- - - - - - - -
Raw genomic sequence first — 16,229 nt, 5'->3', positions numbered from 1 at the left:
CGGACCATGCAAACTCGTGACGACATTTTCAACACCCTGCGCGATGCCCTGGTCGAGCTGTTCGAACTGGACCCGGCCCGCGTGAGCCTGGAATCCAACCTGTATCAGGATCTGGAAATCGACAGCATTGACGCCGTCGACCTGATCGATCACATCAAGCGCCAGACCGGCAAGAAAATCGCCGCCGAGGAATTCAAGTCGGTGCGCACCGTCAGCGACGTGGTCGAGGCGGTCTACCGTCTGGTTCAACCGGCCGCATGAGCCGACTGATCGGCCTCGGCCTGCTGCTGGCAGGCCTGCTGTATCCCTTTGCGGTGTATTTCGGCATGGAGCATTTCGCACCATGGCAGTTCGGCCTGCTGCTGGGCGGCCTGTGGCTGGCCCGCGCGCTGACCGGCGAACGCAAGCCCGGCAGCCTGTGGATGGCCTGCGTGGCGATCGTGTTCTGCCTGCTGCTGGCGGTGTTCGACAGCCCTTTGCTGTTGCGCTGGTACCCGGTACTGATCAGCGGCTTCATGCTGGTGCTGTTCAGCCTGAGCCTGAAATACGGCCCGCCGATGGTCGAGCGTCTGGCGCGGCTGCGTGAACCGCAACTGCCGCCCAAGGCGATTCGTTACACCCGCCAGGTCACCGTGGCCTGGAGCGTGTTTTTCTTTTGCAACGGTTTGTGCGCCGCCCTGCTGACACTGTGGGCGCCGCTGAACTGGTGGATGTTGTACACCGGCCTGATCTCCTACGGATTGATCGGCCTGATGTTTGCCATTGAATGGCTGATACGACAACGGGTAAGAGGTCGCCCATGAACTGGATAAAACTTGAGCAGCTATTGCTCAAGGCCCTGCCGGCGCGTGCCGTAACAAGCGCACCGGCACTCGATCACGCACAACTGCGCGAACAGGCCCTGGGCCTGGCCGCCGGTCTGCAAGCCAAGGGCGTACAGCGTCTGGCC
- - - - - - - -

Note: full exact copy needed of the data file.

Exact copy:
Raw genomic sequence first — 16,229 nt, 5'->3', positions numbered from 1 at the left:
CGGACCATGCAAACTCGTGACGACATTTTCAACACCCTGCGCGATGCCCTGGTCGAGCTGTTCGAACTGGACCCGGCCCGCGTGAGCCTGGAATCCAACCTGTATCAGGATCTGGAAATCGACAGCATTGACGCCGTCGACCTGATCGATCACATCAAGCGCCAGACCGGCAAGAAAATCGCCGCCGAGGAATTCAAGTCGGTGCGCACCGTCAGCGACGTGGTCGAGGCGGTCTACCGTCTGGTTCAACCGGCCGCATGAGCCGACTGATCGGCCTCGGCCTGCTGCTGGCAGGCCTGCTGTATCCCTTTGCGGTGTATTTCGGCATGGAGCATTTCGCACCATGGCAGTTCGGCCTGCTGCTGGGCGGCCTGTGGCTGGCCCGCGCGCTGACCGGCGAACGCAAGCCCGGCAGCCTGTGGATGGCCTGCGTGGCGATCGTGTTCTGCCTGCTGCTGGCGGTGTTCGACAGCCCTTTGCTGTTGCGCTGGTACCCGGTACTGATCAGCGGCTTCATGCTGGTGCTGTTCAGCCTGAGCCTGAAATACGGCCCGCCGATGGTCGAGCGTCTGGCGCGGCTGCGTGAACCGCAACTGCCGCCCAAGGCGATTCGTTACACCCGCCAGGTCACCGTGGCCTGGAGCGTGTTTTTCTTTTGCAACGGTTTGTGCGCCGCCCTGCTGACACTGTGGGCGCCGCTGAACTGGTGGATGTTGTACACCGGCCTGATCTCCTACGGATTGATCGGCCTGATGTTTGCCATTGAATGGCTGATACGACAACGGGTAAGAGGTCGCCCATGAACTGGATAAAACTTGAGCAGCTATTGCTCAAGGCCCTGCCGGCGCGTGCCGTAACAAGCGCACCGGCACTCGATCACGCACAACTGCGCGAACAGGCCCTGGGCCTGGCCGCCGGTCTGCAAGCCAAGGGCGTACAGCGTCTGGCC